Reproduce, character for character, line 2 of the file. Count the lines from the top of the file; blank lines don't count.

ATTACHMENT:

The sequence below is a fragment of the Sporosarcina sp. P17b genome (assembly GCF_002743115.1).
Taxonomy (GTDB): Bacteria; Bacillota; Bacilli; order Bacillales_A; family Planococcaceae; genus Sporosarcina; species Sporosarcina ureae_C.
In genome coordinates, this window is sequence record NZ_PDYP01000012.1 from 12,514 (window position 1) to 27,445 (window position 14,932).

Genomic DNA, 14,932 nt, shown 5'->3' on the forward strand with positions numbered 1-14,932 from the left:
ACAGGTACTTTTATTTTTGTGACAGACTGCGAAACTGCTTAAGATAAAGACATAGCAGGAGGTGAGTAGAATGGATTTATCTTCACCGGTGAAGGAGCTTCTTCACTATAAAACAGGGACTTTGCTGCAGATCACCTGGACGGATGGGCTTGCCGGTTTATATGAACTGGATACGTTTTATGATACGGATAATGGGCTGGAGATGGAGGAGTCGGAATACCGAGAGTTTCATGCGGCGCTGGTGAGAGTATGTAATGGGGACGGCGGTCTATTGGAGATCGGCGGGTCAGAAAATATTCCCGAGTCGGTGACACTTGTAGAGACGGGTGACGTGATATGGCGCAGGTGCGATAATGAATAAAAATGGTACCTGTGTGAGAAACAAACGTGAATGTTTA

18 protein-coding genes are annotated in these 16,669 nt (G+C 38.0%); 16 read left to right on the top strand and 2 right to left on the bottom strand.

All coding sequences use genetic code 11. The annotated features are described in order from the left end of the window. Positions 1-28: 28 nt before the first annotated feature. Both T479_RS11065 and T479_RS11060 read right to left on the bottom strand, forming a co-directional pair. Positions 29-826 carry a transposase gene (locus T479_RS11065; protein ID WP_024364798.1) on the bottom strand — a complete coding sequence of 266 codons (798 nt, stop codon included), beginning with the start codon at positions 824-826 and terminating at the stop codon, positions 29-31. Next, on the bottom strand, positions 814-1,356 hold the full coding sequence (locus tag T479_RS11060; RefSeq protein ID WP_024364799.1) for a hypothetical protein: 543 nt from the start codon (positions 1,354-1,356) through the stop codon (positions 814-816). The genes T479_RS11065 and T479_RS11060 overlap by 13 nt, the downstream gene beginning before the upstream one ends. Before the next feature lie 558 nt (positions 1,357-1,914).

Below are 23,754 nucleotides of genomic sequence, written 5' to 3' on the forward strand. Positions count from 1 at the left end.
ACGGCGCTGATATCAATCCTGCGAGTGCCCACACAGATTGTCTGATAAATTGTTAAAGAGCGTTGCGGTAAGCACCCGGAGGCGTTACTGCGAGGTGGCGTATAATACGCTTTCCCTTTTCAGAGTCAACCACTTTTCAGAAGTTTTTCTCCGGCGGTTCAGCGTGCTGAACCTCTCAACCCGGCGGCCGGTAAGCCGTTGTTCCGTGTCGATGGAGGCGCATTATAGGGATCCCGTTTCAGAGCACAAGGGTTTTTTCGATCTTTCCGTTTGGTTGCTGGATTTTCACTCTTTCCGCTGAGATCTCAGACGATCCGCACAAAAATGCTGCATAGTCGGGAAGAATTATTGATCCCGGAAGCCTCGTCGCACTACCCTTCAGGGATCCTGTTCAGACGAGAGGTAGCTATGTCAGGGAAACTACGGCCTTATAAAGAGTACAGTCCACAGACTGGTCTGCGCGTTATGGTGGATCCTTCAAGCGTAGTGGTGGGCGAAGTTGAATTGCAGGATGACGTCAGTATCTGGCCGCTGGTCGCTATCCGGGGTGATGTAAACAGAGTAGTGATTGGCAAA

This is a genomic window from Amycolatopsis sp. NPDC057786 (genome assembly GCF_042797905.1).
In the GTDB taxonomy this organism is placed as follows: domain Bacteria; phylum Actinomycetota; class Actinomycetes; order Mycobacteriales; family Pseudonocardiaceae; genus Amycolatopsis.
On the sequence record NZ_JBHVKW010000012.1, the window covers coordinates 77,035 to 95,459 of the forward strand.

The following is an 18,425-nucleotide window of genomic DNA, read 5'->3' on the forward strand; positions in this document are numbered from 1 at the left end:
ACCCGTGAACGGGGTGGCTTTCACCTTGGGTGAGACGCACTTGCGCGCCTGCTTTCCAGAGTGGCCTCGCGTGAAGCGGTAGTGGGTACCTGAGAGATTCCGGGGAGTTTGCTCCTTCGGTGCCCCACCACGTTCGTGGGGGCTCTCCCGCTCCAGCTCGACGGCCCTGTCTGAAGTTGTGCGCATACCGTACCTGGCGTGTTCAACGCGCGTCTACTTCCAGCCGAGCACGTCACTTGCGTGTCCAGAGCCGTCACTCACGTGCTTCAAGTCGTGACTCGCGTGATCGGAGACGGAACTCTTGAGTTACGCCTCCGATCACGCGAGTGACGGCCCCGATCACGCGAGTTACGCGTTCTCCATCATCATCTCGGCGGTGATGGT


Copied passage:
Taxonomy (GTDB): Bacteria; Bacillota; Bacilli; order Bacillales_A; family Planococcaceae; genus Sporosarcina; species Sporosarcina ureae_C.